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Working in Health: Financing and Managing the Public Sector Health Workforce. Appendix E – Review of GFATM Round 6 and GAVI HSS Round 1 Policies and Practices for Funding Health Worker Remuneration Marko Vujicic , Kelechi Ohiri , Susan Sparkes with Sherry Maddan

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working in health financing and managing the public sector health workforce

Working in Health:Financing and Managing the Public Sector Health Workforce

Appendix E – Review of GFATM Round 6 and GAVI HSS Round 1 Policies and Practices for Funding Health Worker Remuneration

Marko Vujicic, KelechiOhiri, Susan Sparkes with Sherry Maddan

The World Bank, Washington, DC

outline
Outline
  • GFATM and GAVI policies on funding health worker remuneration
  • Country practices
    • Analysis of all GFATM round 6 proposals
    • Analysis of all GAVI HSS Round 1 approved grants
  • Key consideration in using GFATM and GAVI resources to pay health workers
policies on funding remuneration
Policies on Funding Remuneration
  • GFATM and GAVI have quite flexible policies toward funding health worker remuneration. However, a key condition is sustainability.
  • GFATM
    • Guidelines (Round 7) state that HRH activities will be funded if a strong link between the proposed activities and the three target diseases can be demonstrated
    • Sustainability of the activities at the end of the proposal period needs to be outlined.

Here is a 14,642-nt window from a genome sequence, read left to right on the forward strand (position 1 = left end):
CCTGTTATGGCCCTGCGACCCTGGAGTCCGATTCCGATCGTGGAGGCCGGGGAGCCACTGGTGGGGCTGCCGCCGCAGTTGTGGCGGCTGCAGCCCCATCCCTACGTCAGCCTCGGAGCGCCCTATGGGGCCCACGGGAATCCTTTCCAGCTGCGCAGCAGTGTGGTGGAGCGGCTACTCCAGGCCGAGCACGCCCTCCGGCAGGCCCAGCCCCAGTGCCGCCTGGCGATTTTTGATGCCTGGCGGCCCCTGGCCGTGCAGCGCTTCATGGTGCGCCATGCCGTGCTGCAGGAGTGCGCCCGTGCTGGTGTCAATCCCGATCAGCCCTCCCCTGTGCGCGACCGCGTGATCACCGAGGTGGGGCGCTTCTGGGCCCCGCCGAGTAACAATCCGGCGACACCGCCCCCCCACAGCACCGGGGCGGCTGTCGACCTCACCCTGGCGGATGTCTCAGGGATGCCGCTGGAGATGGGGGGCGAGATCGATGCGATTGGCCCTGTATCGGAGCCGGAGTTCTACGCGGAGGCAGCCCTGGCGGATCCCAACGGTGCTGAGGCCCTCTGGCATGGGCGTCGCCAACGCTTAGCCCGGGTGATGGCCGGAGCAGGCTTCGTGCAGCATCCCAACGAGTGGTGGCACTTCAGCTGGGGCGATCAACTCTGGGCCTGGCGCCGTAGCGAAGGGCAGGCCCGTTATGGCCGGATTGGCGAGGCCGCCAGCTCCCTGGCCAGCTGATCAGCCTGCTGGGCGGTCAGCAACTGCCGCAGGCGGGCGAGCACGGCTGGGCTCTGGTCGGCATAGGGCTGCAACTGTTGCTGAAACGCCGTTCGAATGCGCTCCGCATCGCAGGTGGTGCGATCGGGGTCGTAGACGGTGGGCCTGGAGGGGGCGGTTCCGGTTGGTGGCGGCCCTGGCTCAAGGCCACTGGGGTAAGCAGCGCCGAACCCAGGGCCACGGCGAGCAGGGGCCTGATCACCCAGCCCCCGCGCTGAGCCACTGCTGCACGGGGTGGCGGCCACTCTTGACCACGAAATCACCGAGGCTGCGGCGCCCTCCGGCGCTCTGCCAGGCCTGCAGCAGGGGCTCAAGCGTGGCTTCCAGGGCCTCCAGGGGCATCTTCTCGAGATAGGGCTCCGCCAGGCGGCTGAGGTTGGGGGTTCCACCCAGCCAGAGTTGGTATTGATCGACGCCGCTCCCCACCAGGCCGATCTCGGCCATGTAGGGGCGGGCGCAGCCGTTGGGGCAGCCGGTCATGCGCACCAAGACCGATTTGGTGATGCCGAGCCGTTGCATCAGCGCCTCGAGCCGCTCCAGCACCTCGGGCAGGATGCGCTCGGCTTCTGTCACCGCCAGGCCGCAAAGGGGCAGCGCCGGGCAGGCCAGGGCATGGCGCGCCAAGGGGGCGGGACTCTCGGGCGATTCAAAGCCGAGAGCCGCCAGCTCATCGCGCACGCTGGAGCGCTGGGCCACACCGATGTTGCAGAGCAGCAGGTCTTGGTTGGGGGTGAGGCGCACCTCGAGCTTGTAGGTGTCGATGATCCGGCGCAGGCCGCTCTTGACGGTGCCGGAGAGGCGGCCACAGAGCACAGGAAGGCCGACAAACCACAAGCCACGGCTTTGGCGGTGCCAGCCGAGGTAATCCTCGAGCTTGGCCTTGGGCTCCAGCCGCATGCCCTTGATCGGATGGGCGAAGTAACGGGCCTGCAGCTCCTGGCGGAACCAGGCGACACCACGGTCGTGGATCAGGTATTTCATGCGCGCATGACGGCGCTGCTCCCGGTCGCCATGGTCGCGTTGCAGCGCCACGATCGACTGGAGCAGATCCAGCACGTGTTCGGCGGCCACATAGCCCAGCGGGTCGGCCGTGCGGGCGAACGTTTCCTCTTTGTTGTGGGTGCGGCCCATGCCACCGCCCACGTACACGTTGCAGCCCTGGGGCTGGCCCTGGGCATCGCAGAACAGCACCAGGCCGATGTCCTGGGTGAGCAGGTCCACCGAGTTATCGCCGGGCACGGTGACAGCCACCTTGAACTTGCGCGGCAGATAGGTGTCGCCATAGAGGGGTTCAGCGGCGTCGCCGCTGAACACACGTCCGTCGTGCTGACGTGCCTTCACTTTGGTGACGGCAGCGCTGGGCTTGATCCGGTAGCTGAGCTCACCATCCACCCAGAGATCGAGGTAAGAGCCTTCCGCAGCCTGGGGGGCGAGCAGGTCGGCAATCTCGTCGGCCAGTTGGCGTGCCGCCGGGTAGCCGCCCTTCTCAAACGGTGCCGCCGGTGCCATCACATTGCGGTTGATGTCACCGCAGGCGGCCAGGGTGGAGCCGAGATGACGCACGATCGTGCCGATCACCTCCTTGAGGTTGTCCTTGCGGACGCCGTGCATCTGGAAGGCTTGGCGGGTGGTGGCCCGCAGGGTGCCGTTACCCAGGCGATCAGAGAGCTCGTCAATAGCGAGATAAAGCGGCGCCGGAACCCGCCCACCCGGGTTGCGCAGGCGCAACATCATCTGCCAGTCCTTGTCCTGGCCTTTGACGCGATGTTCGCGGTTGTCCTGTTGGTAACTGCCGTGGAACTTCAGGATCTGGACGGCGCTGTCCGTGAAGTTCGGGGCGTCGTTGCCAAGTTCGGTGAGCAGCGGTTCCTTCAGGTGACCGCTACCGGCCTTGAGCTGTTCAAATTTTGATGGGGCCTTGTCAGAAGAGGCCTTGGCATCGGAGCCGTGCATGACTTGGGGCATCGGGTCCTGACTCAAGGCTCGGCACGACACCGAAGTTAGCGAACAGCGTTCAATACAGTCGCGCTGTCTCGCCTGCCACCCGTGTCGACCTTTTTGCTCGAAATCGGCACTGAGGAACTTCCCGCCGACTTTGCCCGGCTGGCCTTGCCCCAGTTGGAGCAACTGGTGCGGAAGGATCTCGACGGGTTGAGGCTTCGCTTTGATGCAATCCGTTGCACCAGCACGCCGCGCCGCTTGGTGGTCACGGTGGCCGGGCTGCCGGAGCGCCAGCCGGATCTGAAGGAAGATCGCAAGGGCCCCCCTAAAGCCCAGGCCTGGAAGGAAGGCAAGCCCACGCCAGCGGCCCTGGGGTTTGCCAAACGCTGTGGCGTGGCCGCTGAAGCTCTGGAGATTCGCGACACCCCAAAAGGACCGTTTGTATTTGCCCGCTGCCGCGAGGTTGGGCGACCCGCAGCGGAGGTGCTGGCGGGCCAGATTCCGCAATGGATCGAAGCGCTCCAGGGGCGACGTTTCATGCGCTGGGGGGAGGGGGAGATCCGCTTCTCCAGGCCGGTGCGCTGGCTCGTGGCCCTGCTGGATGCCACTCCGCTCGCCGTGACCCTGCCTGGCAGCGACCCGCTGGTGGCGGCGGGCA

• Proposed must be linked to a clear national human resource development plan, and must link HRH activities to target diseases.
  • GAVI
    • Guidelines state “health workforce mobilization, distribution and motivation targeted at those engaged in immunization, and other health services at the district level and below” is a major priority area for funding.
    • GAVI HSS support can be used for one-off expenditures that increase system capacity such as pay for performance, contracting with nongovernmental organizations (NGOs), as well as for recurrent expenditures such as fuel, and per diems for outreach.
    • Sustainability of these expenditures when GAVI HSS funds are no longer available must be demonstrated.

Source: Vujicic, Ohiri and Sparkes (2009), Working in Health: Financing and Managing the Public Sector Health Workforce, Washington, DC: World Bank.

country practices
Country Practices
  • Average share of grant used for paying health workers:
    • 12% for GAVI HSS
    • 16% for GFATM
  • But large variations across countries
    • Ranges from 0 to 28% (Kenya) within GAVI HSS
    • Ranges from 0 to 46%(Indonesia, malaria) within GFATM

Source: Vujicic, Ohiri and Sparkes (2009), Working in Health: Financing and Managing the Public Sector Health Workforce, Washington, DC: World Bank.

country practices5
Country Practices
  • Method of remunerating health workers varies
  • GFATM
    • Most common form of remuneration is salary payments.
    • Only 1-in-5 grant pay allowances, per diems or performance-based incentives to health workers
  • GAVI
    • Allowances and performance-based incentives are used much more extensively.
    • For example, 100% of payment to staff in the Burundi grant are for performance-based incentives